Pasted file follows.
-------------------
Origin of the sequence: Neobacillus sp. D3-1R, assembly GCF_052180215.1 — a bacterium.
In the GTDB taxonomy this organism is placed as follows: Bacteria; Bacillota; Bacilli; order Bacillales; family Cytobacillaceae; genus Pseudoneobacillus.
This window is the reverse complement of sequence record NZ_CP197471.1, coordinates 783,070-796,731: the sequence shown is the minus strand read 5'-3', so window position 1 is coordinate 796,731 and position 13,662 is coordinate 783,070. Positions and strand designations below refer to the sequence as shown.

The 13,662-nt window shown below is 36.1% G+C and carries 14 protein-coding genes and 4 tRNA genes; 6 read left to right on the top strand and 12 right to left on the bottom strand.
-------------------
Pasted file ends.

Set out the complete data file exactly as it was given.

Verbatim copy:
Origin of the sequence: Neobacillus sp. D3-1R, assembly GCF_052180215.1 — a bacterium.
In the GTDB taxonomy this organism is placed as follows: Bacteria; Bacillota; Bacilli; order Bacillales; family Cytobacillaceae; genus Pseudoneobacillus.
This window is the reverse complement of sequence record NZ_CP197471.1, coordinates 783,070-796,731: the sequence shown is the minus strand read 5'-3', so window position 1 is coordinate 796,731 and position 13,662 is coordinate 783,070. Positions and strand designations below refer to the sequence as shown.

The 13,662-nt window shown below is 36.1% G+C and carries 14 protein-coding genes and 4 tRNA genes; 6 read left to right on the top strand and 12 right to left on the bottom strand.